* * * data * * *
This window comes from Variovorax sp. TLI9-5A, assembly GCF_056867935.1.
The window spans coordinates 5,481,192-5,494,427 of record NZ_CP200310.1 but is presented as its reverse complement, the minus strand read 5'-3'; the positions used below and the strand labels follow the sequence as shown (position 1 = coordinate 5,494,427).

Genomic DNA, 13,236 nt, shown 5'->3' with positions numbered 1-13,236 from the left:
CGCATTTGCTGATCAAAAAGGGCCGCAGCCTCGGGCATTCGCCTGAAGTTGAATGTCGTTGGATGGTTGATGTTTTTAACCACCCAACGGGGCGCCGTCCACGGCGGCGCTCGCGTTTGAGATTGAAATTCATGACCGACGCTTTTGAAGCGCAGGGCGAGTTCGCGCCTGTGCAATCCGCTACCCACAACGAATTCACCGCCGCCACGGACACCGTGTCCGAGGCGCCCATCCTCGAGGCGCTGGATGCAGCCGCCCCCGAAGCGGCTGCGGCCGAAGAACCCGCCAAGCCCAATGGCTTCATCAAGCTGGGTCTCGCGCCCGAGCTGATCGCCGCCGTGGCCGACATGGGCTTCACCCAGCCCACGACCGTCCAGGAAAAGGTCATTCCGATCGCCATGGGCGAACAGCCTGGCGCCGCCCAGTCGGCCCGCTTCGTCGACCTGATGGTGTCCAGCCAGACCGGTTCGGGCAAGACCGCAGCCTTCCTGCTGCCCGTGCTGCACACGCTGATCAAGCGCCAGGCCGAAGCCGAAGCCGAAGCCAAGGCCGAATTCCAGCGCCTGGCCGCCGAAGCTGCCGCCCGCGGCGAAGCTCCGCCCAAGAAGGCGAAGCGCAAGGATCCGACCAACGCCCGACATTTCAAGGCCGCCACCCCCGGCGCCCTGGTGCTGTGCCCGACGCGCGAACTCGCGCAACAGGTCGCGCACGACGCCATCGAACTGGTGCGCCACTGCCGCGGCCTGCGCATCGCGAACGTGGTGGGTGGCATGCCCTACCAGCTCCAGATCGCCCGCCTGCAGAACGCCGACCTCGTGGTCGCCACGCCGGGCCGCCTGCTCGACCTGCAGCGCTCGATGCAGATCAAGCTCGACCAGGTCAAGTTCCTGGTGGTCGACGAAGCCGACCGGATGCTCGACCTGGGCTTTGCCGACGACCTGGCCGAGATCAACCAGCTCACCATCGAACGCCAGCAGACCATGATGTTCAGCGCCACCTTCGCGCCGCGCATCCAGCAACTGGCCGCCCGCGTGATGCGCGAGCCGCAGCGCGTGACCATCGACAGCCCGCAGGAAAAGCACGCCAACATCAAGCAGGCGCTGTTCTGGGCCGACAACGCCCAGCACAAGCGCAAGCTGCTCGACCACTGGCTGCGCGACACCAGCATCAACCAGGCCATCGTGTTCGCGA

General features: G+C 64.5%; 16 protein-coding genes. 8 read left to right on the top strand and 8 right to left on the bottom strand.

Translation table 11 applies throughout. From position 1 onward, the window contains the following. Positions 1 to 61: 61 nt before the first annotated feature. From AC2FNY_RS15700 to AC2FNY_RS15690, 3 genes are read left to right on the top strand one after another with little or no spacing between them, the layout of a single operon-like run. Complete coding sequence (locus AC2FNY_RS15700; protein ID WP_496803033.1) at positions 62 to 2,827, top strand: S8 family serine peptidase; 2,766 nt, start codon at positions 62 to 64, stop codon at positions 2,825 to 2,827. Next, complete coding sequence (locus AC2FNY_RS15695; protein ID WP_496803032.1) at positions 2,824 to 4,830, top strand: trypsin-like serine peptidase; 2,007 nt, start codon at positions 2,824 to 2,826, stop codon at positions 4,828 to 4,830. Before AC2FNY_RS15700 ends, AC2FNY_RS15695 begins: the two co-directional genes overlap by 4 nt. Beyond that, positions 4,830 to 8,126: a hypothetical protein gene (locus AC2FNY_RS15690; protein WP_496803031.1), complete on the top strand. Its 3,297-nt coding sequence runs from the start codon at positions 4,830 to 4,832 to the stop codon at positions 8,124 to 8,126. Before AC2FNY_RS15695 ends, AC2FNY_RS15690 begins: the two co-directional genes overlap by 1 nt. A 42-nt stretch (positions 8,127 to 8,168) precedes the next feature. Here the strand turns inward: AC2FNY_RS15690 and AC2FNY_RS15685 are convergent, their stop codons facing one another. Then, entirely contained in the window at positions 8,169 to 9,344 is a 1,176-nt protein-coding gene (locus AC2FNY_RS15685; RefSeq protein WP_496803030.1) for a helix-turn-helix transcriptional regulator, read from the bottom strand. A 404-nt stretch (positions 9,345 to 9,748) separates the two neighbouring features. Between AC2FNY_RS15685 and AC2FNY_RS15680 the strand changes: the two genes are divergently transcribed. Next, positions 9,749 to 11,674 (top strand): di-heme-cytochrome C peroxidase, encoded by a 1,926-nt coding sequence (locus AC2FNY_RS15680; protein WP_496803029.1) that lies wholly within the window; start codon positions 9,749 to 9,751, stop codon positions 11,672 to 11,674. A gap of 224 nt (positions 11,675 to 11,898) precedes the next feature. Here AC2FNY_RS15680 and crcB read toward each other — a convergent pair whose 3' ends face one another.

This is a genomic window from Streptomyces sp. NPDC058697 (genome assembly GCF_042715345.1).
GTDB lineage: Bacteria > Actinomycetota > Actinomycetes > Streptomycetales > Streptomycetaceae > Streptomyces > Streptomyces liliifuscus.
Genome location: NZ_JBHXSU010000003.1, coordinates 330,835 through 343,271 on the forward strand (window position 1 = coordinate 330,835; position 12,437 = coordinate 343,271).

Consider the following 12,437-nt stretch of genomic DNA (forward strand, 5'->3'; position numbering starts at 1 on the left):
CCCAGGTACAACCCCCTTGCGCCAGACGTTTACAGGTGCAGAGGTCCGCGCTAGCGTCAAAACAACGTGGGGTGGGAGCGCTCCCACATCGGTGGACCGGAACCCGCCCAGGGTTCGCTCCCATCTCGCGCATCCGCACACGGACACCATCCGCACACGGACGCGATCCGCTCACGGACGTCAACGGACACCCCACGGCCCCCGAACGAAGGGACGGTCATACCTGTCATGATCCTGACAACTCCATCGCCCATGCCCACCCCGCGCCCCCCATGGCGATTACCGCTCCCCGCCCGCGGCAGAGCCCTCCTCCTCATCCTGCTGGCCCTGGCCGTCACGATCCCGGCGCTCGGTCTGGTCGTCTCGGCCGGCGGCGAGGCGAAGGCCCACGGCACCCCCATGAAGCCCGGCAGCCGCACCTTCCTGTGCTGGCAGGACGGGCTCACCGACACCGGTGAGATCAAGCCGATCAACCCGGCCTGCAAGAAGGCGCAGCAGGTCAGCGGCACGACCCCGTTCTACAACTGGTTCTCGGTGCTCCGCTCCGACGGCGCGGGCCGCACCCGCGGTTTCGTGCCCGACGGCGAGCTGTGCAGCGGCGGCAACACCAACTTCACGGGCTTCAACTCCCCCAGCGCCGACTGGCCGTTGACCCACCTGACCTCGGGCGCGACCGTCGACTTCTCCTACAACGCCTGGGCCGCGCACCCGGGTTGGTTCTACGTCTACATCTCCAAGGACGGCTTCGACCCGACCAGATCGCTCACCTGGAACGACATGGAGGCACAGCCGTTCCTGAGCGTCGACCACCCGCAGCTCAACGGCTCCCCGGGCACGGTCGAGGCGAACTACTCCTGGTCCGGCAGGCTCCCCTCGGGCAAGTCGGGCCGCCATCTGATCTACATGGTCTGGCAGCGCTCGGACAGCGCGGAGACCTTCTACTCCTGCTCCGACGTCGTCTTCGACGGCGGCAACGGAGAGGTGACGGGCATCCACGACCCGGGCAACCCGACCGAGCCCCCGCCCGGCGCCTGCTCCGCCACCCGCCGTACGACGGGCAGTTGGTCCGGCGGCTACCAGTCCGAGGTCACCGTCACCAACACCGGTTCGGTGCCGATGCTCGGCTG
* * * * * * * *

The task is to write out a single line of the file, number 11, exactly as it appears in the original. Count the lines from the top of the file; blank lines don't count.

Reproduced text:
CCCAGGTACAACCCCCTTGCGCCAGACGTTTACAGGTGCAGAGGTCCGCGCTAGCGTCAAAACAACGTGGGGTGGGAGCGCTCCCACATCGGTGGACCGGAACCCGCCCAGGGTTCGCTCCCATCTCGCGCATCCGCACACGGACACCATCCGCACACGGACGCGATCCGCTCACGGACGTCAACGGACACCCCACGGCCCCCGAACGAAGGGACGGTCATACCTGTCATGATCCTGACAACTCCATCGCCCATGCCCACCCCGCGCCCCCCATGGCGATTACCGCTCCCCGCCCGCGGCAGAGCCCTCCTCCTCATCCTGCTGGCCCTGGCCGTCACGATCCCGGCGCTCGGTCTGGTCGTCTCGGCCGGCGGCGAGGCGAAGGCCCACGGCACCCCCATGAAGCCCGGCAGCCGCACCTTCCTGTGCTGGCAGGACGGGCTCACCGACACCGGTGAGATCAAGCCGATCAACCCGGCCTGCAAGAAGGCGCAGCAGGTCAGCGGCACGACCCCGTTCTACAACTGGTTCTCGGTGCTCCGCTCCGACGGCGCGGGCCGCACCCGCGGTTTCGTGCCCGACGGCGAGCTGTGCAGCGGCGGCAACACCAACTTCACGGGCTTCAACTCCCCCAGCGCCGACTGGCCGTTGACCCACCTGACCTCGGGCGCGACCGTCGACTTCTCCTACAACGCCTGGGCCGCGCACCCGGGTTGGTTCTACGTCTACATCTCCAAGGACGGCTTCGACCCGACCAGATCGCTCACCTGGAACGACATGGAGGCACAGCCGTTCCTGAGCGTCGACCACCCGCAGCTCAACGGCTCCCCGGGCACGGTCGAGGCGAACTACTCCTGGTCCGGCAGGCTCCCCTCGGGCAAGTCGGGCCGCCATCTGATCTACATGGTCTGGCAGCGCTCGGACAGCGCGGAGACCTTCTACTCCTGCTCCGACGTCGTCTTCGACGGCGGCAACGGAGAGGTGACGGGCATCCACGACCCGGGCAACCCGACCGAGCCCCCGCCCGGCGCCTGCTCCGCCACCCGCCGTACGACGGGCAGTTGGTCCGGCGGCTACCAGTCCGAGGTCACCGTCACCAACACCGGTTCGGTGCCGATGCTCGGCTG